Research has also indicated that nicotine also alters the coping mechanism in the brain increasing sensitivity to stress. This creates a vicious cycle meaning that this sensitivity is increased as nicotine is consumed in higher doses, which in turns leads to more nicotine consumption.
In fact, data keep indicating that mental health patients are more likely to smoke than individuals who do not suffer from psychological or psychiatric conditions. Moreover, these individuals are more likely to find it harder to quit. To this effect, they benefit greatly from having extra support in relation to smoking cessation and access to safer alternatives, that would at least lessen the chances of them also suffering from smoke-related conditions.
Tailor made smoking cessation programmes
On the other hand, a recent report by former stop-smoking service manager in the UK, Louise Ross, the third in a series of five, said that nicotine is not what kills smokers and highlighted the importance of improving the understanding that e-cigarettes are substantially safer than smoking, and can be used to help smokers quit.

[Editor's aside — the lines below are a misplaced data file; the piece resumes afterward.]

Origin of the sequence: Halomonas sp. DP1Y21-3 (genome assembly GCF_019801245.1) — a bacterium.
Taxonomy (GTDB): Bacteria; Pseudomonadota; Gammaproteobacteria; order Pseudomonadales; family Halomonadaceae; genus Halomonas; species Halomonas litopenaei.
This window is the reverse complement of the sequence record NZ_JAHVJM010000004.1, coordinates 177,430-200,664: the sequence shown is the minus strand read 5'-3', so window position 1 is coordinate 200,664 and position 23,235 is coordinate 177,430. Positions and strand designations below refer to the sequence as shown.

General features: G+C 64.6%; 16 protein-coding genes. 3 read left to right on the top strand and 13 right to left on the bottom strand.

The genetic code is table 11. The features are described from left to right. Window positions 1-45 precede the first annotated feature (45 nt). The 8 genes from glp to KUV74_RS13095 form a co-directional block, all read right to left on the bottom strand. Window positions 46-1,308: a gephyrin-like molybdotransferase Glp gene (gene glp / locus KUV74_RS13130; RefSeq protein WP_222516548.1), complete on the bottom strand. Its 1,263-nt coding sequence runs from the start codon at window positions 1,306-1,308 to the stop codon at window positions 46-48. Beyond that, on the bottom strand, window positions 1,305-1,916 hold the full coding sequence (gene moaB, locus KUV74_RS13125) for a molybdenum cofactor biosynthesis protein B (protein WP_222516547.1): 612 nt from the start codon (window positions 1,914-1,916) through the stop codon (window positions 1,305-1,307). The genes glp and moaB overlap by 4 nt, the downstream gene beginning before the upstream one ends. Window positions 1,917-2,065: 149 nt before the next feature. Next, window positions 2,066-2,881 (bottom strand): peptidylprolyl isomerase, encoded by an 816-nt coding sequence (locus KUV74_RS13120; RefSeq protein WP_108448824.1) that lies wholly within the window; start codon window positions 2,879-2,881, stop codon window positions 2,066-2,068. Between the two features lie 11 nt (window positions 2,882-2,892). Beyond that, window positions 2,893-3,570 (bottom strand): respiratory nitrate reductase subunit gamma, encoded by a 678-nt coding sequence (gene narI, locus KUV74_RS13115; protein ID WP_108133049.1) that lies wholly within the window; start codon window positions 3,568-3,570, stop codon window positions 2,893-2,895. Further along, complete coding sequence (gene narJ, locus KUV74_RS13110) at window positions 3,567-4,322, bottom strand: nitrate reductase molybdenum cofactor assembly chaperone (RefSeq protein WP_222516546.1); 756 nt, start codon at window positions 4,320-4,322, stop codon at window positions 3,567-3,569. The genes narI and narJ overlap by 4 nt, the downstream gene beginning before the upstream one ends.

She added that nurses are in an especially good position to promote smoking cessation. Given that studies have indicated that smokers respond well to intensive smoking cessation treatments that are tailor made for their needs, explained Ross, nurses who understand individual patients’ needs are ideally placed to give ongoing smoking cessation support.
Moreover, she underlined, smokers on psychotropic drugs tend to need higher doses of nicotine. “The tar (and not the nicotine) in tobacco smoke also increases the need for higher doses of some psychotropic medications, so stopping smoking enables some people to be prescribed a lower dose and experience fewer side-effects (NCSCT, 2018).”